…Indeed, to get even crazier here for a moment, what if this goalie were to sometimes attempt a back-and-forth strategy in late-game situations: for e.g., you pull the goalie with two minutes left when you are in the offensive zone, but, if the opposing team immediately clears the puck out of their zone, then you quickly put your goalie back in so that you don’t give up an empty net goal trying to gain reentry into the zone. If you pull your goalie early enough, you might perhaps be able to try this a number of times before the final minute of the game, so that your net might only be empty when your team is already in the offensive zone. Pulling your goalie early and temporarily might, at least, be a useful strategy to employ at times when the opposing team’s players on the ice are exhausted during an especially long shift].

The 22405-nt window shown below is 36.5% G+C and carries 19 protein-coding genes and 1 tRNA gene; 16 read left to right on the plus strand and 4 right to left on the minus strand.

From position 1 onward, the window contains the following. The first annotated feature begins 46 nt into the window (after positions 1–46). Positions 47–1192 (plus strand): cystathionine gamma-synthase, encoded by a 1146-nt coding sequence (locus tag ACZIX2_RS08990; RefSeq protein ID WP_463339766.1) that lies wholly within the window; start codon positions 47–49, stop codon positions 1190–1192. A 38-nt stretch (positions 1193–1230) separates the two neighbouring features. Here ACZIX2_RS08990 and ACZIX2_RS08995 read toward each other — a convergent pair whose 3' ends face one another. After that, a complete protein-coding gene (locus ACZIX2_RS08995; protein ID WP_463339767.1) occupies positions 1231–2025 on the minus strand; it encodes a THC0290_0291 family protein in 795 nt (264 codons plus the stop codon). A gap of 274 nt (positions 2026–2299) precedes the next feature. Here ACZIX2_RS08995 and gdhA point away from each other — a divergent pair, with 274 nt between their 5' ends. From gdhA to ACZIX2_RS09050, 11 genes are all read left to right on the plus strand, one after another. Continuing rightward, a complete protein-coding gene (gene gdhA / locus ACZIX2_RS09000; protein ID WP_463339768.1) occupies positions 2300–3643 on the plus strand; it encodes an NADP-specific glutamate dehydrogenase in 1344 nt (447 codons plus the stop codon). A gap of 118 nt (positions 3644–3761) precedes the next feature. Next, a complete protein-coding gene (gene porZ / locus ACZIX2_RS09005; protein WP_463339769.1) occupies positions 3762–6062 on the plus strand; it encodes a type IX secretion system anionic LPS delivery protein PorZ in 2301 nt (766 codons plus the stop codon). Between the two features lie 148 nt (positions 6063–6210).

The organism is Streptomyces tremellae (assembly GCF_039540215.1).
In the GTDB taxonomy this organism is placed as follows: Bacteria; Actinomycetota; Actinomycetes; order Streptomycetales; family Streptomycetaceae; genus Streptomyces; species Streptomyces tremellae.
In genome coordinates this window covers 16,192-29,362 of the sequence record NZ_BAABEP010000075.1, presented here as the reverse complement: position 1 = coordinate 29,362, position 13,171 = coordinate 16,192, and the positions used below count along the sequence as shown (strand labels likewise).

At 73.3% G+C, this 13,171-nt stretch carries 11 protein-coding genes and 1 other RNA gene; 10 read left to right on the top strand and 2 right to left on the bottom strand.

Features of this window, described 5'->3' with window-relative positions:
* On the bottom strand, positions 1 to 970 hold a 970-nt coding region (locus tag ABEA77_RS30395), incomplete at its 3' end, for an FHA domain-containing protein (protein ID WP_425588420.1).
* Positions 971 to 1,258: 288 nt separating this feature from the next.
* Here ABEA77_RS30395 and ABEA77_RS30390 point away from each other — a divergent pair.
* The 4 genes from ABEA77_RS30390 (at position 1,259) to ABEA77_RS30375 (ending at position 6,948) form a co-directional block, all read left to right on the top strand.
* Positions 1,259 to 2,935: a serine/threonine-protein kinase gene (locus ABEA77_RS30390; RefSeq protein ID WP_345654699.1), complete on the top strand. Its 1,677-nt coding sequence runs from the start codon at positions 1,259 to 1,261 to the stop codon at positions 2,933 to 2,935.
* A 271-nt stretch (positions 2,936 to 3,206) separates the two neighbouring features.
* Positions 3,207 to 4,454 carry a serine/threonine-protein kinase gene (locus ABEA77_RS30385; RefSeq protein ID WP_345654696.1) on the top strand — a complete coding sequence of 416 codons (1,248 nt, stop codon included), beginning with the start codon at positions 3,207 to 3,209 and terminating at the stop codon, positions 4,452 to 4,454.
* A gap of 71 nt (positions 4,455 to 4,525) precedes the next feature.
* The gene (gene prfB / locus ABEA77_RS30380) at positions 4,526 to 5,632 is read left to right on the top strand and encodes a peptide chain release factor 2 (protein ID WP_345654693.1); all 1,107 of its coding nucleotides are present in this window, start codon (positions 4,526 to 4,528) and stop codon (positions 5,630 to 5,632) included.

Another example could be a short 5-on-3 power play when your team is down a goal late in the game. Putting in a goalie who can aggressively and excellently pass the puck could help your power play unit avoid wasting critical time on the 5-on-3, while also making it more difficult for tired penalty killers to get in a line change. To a lesser extent, this may also be useful in desperate 5-on-4’s.
A backup goalie’s puck-playing skills might also be well suited for the times when his team is well ahead in the score. If, for instance, the opposition begins to gamble more to create offensive odd-man rushes, passing opportunities for a skilled-passing goalie might open up. Or if the opposition becomes disheartened and begins trying to dump and chase more often, a puck-playing goalie might be able to help thwart some of these attempts. As such, a goalie who is used primarily or exclusively in situations when his team is either behind or ahead in games could perhaps possess puck-playing skills that would be useful in both of those types of situations.
Of course, this comeback-specialist-backup-only goalie plan might be a terrible idea. But the idea from which it is indirectly derived, namely that certain goalies should start more games than they do now, nevertheless appears to have merit. The question may not be whether some goalies should sit more in order to start more, but rather only who should do this and when should it be done.